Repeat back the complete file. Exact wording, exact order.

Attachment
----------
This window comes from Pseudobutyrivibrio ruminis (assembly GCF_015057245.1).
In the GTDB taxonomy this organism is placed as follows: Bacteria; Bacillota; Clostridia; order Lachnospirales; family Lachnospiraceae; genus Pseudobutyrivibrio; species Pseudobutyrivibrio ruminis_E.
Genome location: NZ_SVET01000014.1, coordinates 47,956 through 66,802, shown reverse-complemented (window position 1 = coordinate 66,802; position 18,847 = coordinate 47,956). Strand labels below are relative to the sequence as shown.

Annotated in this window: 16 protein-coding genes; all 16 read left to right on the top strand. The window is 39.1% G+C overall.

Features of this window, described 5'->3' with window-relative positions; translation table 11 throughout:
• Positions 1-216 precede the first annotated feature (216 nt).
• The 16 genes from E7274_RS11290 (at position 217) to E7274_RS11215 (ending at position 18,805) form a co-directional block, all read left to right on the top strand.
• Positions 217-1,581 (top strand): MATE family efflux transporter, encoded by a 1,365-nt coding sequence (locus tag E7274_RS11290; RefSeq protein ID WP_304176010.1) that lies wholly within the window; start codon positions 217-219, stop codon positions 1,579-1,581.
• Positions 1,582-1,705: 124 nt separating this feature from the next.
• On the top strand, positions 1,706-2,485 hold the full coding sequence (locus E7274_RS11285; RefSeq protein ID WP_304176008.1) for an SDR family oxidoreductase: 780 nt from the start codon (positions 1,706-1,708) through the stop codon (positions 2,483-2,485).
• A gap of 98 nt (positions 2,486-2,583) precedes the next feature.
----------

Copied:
This window comes from Pseudobutyrivibrio ruminis (assembly GCF_015057245.1).
In the GTDB taxonomy this organism is placed as follows: Bacteria; Bacillota; Clostridia; order Lachnospirales; family Lachnospiraceae; genus Pseudobutyrivibrio; species Pseudobutyrivibrio ruminis_E.
Genome location: NZ_SVET01000014.1, coordinates 47,956 through 66,802, shown reverse-complemented (window position 1 = coordinate 66,802; position 18,847 = coordinate 47,956). Strand labels below are relative to the sequence as shown.

Annotated in this window: 16 protein-coding genes; all 16 read left to right on the top strand. The window is 39.1% G+C overall.

Features of this window, described 5'->3' with window-relative positions; translation table 11 throughout:
• Positions 1-216 precede the first annotated feature (216 nt).
• The 16 genes from E7274_RS11290 (at position 217) to E7274_RS11215 (ending at position 18,805) form a co-directional block, all read left to right on the top strand.
• Positions 217-1,581 (top strand): MATE family efflux transporter, encoded by a 1,365-nt coding sequence (locus tag E7274_RS11290; RefSeq protein ID WP_304176010.1) that lies wholly within the window; start codon positions 217-219, stop codon positions 1,579-1,581.
• Positions 1,582-1,705: 124 nt separating this feature from the next.
• On the top strand, positions 1,706-2,485 hold the full coding sequence (locus E7274_RS11285; RefSeq protein ID WP_304176008.1) for an SDR family oxidoreductase: 780 nt from the start codon (positions 1,706-1,708) through the stop codon (positions 2,483-2,485).
• A gap of 98 nt (positions 2,486-2,583) precedes the next feature.